The VTA is Santa Clara County’s people-mover
SAN JOSE CA – Public transportation occasionally gets a rap as being unclean, uncomfortable, unsavory, and late. That may be true in selected cities, but it’s decidedly not the case with the Santa Clara Valley Transportation Authority or “VTA,” which cuts across San Jose. Its trains and buses are scrupulously clean. Its riders seem to respect each others’ privacy. And unless circumstances are unusual, the system runs like clockwork.
VTA’s dozens of passenger buses provide the bulk of the system’s street-by-street coverage. They can be slow, given the number of stops on any route. It could take riders between 40 and 60 minutes to travel only a few miles.
Happily, the backbone of the VTA is its light rail routes. Its trains are relatively fast and frequent; the wait for the next one is usually 20 minutes or less. They stretch over 60 stops from the city of Mountain View on the west to Alum Rock at the east, and from Santa Clara at the north through downtown San Jose to Almaden and Santa Teresa at the south.
Importantly for visitors, most of San Jose’s major tourist attractions are within easy walking distance from one or more light rail stations.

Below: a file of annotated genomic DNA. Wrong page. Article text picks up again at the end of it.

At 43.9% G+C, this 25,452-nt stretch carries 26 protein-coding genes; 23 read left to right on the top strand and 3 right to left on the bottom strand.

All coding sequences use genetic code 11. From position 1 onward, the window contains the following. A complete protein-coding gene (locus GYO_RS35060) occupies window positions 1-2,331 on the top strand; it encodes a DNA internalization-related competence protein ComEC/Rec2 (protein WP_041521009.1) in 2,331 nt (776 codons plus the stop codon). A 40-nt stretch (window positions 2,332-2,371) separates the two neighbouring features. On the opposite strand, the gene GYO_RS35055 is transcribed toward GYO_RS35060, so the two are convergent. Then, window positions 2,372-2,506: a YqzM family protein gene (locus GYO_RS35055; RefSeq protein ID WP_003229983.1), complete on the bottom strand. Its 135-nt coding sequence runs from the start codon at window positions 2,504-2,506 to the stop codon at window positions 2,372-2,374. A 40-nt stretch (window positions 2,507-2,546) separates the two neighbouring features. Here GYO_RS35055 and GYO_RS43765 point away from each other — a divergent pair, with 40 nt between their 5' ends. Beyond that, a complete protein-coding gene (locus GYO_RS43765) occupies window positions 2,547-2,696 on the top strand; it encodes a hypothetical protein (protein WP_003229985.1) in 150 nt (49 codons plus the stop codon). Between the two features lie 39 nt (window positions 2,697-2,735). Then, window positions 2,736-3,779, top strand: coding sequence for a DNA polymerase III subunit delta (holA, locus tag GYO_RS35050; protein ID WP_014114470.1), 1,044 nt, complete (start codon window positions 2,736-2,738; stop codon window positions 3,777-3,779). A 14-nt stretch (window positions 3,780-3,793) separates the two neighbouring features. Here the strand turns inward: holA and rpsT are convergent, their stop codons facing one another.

Riders can buy train tickets at any station, using cash or a credit or debit card. The one-way fare between most stations is about $2; few riders buy such tickets. Instead, there are two “great deals” offered by VTA: a $4 excursion pass that’s good for unlimited light rail rides over eight consecutive hours, and a $6 day pass good for 24 hours. Either one is a bargain, particularly for those who intend to do a lot of touring in the city and its suburbs.
Interestingly, VTA operates on a modified honor system. Passengers are expected to buy a ticket, and VTA inspectors can at any time demand to see it and ensure the fare has been paid. During a three-day November 2012 visit to the city, however, only one such request was made during several light rail trips. Theoretically, you could hop on and off the train without paying a cent. Don’t. Sooner or later you’ll be caught, and the associated fines are steep.
If you’re in San Jose and want to travel a bit farther – north to San Francisco, for example – VTA connects to CalTrain for that trip. Its day pass is a bargain, too; only $26.
This article was originally published on Yahoo! Travel